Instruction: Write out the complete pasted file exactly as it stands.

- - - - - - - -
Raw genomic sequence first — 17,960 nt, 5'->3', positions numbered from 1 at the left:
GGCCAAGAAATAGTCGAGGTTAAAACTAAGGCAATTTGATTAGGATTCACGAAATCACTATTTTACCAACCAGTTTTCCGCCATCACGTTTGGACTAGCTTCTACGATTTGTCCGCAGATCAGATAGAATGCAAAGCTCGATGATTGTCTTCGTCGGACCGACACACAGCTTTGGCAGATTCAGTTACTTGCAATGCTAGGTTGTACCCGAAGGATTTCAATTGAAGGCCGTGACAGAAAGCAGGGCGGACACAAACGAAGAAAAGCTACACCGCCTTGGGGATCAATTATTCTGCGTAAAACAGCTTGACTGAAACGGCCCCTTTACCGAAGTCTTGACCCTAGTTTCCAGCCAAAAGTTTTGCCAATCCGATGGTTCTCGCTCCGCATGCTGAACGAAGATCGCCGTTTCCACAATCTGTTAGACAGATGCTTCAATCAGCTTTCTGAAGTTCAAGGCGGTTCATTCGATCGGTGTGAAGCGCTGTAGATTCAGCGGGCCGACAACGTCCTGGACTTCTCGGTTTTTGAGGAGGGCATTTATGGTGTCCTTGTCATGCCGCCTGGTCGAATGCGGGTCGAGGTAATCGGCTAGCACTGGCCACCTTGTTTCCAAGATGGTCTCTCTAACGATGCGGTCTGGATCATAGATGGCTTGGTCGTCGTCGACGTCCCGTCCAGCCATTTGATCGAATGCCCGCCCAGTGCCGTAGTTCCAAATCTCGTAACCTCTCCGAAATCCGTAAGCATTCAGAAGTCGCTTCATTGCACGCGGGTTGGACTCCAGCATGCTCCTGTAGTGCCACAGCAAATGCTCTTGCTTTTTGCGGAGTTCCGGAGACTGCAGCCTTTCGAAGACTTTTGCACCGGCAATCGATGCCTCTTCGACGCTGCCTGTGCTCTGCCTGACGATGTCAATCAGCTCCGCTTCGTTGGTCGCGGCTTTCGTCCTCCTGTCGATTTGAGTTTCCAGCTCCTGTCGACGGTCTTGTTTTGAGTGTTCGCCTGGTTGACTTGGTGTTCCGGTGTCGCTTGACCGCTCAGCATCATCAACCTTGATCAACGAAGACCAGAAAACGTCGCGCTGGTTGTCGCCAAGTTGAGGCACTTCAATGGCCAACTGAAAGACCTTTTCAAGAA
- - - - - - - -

Raw genomic sequence first — 17,960 nt, 5'->3', positions numbered from 1 at the left:
GGCCAAGAAATAGTCGAGGTTAAAACTAAGGCAATTTGATTAGGATTCACGAAATCACTATTTTACCAACCAGTTTTCCGCCATCACGTTTGGACTAGCTTCTACGATTTGTCCGCAGATCAGATAGAATGCAAAGCTCGATGATTGTCTTCGTCGGACCGACACACAGCTTTGGCAGATTCAGTTACTTGCAATGCTAGGTTGTACCCGAAGGATTTCAATTGAAGGCCGTGACAGAAAGCAGGGCGGACACAAACGAAGAAAAGCTACACCGCCTTGGGGATCAATTATTCTGCGTAAAACAGCTTGACTGAAACGGCCCCTTTACCGAAGTCTTGACCCTAGTTTCCAGCCAAAAGTTTTGCCAATCCGATGGTTCTCGCTCCGCATGCTGAACGAAGATCGCCGTTTCCACAATCTGTTAGACAGATGCTTCAATCAGCTTTCTGAAGTTCAAGGCGGTTCATTCGATCGGTGTGAAGCGCTGTAGATTCAGCGGGCCGACAACGTCCTGGACTTCTCGGTTTTTGAGGAGGGCATTTATGGTGTCCTTGTCATGCCGCCTGGTCGAATGCGGGTCGAGGTAATCGGCTAGCACTGGCCACCTTGTTTCCAAGATGGTCTCTCTAACGATGCGGTCTGGATCATAGATGGCTTGGTCGTCGTCGACGTCCCGTCCAGCCATTTGATCGAATGCCCGCCCAGTGCCGTAGTTCCAAATCTCGTAACCTCTCCGAAATCCGTAAGCATTCAGAAGTCGCTTCATTGCACGCGGGTTGGACTCCAGCATGCTCCTGTAGTGCCACAGCAAATGCTCTTGCTTTTTGCGGAGTTCCGGAGACTGCAGCCTTTCGAAGACTTTTGCACCGGCAATCGATGCCTCTTCGACGCTGCCTGTGCTCTGCCTGACGATGTCAATCAGCTCCGCTTCGTTGGTCGCGGCTTTCGTCCTCCTGTCGATTTGAGTTTCCAGCTCCTGTCGACGGTCTTGTTTTGAGTGTTCGCCTGGTTGACTTGGTGTTCCGGTGTCGCTTGACCGCTCAGCATCATCAACCTTGATCAACGAAGACCAGAAAACGTCGCGCTGGTTGTCGCCAAGTTGAGGCACTTCAATGGCCAACTGAAAGACCTTTTCAAGAA